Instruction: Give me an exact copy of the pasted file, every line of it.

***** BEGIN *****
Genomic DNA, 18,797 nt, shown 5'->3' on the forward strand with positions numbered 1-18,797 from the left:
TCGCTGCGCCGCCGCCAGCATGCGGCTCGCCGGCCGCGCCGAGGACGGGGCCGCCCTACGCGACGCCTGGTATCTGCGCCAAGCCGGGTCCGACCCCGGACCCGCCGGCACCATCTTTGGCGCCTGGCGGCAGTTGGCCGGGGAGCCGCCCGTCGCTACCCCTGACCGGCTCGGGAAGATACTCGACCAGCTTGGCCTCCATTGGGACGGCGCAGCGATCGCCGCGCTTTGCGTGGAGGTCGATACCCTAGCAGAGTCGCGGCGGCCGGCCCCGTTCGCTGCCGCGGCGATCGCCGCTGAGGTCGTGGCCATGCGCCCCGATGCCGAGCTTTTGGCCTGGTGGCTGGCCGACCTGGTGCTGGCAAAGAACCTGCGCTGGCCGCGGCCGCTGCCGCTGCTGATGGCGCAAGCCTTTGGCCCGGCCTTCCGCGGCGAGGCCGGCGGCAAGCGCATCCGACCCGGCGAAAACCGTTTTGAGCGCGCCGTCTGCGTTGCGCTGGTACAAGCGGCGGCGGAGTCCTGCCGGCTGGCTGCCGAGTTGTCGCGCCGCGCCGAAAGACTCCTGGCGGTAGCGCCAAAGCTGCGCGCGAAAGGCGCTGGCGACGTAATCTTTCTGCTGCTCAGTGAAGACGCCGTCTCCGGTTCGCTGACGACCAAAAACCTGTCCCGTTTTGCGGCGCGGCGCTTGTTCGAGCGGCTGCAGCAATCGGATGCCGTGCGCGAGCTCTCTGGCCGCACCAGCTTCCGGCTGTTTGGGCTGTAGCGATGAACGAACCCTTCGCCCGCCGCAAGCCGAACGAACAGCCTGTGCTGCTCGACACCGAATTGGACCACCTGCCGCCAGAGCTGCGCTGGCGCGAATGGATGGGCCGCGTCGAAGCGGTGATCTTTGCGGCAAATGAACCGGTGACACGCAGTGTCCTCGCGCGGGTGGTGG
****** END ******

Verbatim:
Genomic DNA, 18,797 nt, shown 5'->3' on the forward strand with positions numbered 1-18,797 from the left:
TCGCTGCGCCGCCGCCAGCATGCGGCTCGCCGGCCGCGCCGAGGACGGGGCCGCCCTACGCGACGCCTGGTATCTGCGCCAAGCCGGGTCCGACCCCGGACCCGCCGGCACCATCTTTGGCGCCTGGCGGCAGTTGGCCGGGGAGCCGCCCGTCGCTACCCCTGACCGGCTCGGGAAGATACTCGACCAGCTTGGCCTCCATTGGGACGGCGCAGCGATCGCCGCGCTTTGCGTGGAGGTCGATACCCTAGCAGAGTCGCGGCGGCCGGCCCCGTTCGCTGCCGCGGCGATCGCCGCTGAGGTCGTGGCCATGCGCCCCGATGCCGAGCTTTTGGCCTGGTGGCTGGCCGACCTGGTGCTGGCAAAGAACCTGCGCTGGCCGCGGCCGCTGCCGCTGCTGATGGCGCAAGCCTTTGGCCCGGCCTTCCGCGGCGAGGCCGGCGGCAAGCGCATCCGACCCGGCGAAAACCGTTTTGAGCGCGCCGTCTGCGTTGCGCTGGTACAAGCGGCGGCGGAGTCCTGCCGGCTGGCTGCCGAGTTGTCGCGCCGCGCCGAAAGACTCCTGGCGGTAGCGCCAAAGCTGCGCGCGAAAGGCGCTGGCGACGTAATCTTTCTGCTGCTCAGTGAAGACGCCGTCTCCGGTTCGCTGACGACCAAAAACCTGTCCCGTTTTGCGGCGCGGCGCTTGTTCGAGCGGCTGCAGCAATCGGATGCCGTGCGCGAGCTCTCTGGCCGCACCAGCTTCCGGCTGTTTGGGCTGTAGCGATGAACGAACCCTTCGCCCGCCGCAAGCCGAACGAACAGCCTGTGCTGCTCGACACCGAATTGGACCACCTGCCGCCAGAGCTGCGCTGGCGCGAATGGATGGGCCGCGTCGAAGCGGTGATCTTTGCGGCAAATGAACCGGTGACACGCAGTGTCCTCGCGCGGGTGGTGG